The concept of “skate-rock” has been around for many years, but it has never been embodied as well as on Temples, the new album by Holy Serpent. While the band members are just casual skateboarders themselves, one might be tempted to think that skating has subtly influenced the band’s sound. Not only in the elements of 70s hard rock crossed with punk values and energy. But, the music itself is like riding a skateboard: slow grooving passages can shift on a dime into fast thrill-ride riffs. There’s an exhilarating freedom of movement and unpredictability to the sound.
In the short time since their self-titled RidingEasy debut in mid-2015, Melbourne, Australia’s Holy Serpent have gained a lot of attention for their rather punk version of heavy psych and metal. Fittingly, there’s a strong vibe of early Soundgarden, Saint Vitus and Kyuss to Temples in that it’s undeniably heavy, but also clever in its experimentation with subtle tempo shifts, multiple vocal effects and other production techniques. But it’s still more Sabotage than Sabbath Bloody Sabbath.
Temples is heavier in tone than the first album, and also more sonically rich and aggressive. The 5-song, 44-minute album finds vocalist/guitarist Scott Penberthy, guitarist Nick Donoughue, bassist Dave Bartlett and drummer Danny Leo (new drummer Lance Leembrugen has replaced Leo since recording to complete the live lineup) expanding the hooks while simultaneously taking listeners on a rigorous ride.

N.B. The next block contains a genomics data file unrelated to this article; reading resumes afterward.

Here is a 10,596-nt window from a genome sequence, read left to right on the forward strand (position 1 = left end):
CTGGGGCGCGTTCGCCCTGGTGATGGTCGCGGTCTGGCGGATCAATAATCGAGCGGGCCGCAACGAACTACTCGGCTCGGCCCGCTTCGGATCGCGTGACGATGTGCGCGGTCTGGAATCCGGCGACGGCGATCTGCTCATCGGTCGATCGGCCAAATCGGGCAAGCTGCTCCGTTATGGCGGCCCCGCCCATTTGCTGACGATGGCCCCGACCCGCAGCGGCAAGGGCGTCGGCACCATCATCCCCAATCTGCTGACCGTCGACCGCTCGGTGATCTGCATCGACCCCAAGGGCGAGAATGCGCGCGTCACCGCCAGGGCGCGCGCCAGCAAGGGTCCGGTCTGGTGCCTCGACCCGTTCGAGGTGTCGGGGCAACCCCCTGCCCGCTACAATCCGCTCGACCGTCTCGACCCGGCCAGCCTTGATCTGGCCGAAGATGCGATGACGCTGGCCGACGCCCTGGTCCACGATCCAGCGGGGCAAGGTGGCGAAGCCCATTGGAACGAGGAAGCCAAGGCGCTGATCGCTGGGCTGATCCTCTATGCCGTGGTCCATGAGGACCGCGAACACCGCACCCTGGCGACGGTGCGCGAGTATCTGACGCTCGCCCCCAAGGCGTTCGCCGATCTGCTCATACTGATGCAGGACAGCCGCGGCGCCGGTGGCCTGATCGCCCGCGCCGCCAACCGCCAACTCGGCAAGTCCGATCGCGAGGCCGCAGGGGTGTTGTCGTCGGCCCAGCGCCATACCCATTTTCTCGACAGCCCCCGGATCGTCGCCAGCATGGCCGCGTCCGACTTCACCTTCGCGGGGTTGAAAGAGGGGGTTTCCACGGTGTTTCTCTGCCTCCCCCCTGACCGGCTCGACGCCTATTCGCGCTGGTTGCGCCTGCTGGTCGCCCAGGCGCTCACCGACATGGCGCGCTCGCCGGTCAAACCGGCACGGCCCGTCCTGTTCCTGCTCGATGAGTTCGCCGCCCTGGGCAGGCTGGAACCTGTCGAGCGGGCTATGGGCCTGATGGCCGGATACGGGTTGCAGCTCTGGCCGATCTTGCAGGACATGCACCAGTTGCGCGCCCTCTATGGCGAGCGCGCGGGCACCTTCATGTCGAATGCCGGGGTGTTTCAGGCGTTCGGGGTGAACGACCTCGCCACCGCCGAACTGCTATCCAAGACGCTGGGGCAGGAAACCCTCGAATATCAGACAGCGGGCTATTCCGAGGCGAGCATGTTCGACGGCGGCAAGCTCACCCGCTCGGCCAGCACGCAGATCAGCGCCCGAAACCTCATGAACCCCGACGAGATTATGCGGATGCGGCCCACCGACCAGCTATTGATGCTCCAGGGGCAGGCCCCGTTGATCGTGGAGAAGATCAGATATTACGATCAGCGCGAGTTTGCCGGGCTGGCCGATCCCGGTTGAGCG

“We’ve found playing slow all the time got a tad boring so we’ve mixed it up a bit with tempo changes and added more parts to each song to make them sort of flow like a story,” Penberthy says. “The challenge was making sure it still flowed as it should. ‘All killer no filler’ was a bit of a motto this time around when writing the songs.”
Album opener “Purification by Fire” emerges slowly from a primordial swamp of a reversed gong crash, synth swells, guitar feedback and lightly plucked bass notes before it all coalesces into a driving but slow-burn riff that spans the length of the fretboard as the drum patterns also subtly shift and slide underneath. It’s a brilliant effect, albeit one you might miss if you’re not paying attention. “Bury Me Standing” launches full throttle with a raging guitar solo over a driving riff/rhythm before a quick about-face into a march as Penberthy’s effect-soaked vocals wail above the proceedings. The song builds slowly upon its elements until Penberthy howls an impassioned plea, “bury me standing, I will not forgive you.” Album centerpiece “Toward the Sands” further pushes the tempo changes and sonic experimentation to great effect as the song effortlessly turns on a dime from fast rager to doom, while all sounding cohesive and melodically infectious. Album closer “Sativan Harvest” is an epic nearly 12-minute multi-part journey, built around a central blues motif that drifts into a massive haze of droning guitars set to fat rhythm pickup tone as it swells then recedes, only to restructure into a mutated version of the original motif that eventually abruptly ends with violin, cello and synths in a slow fade into the ether.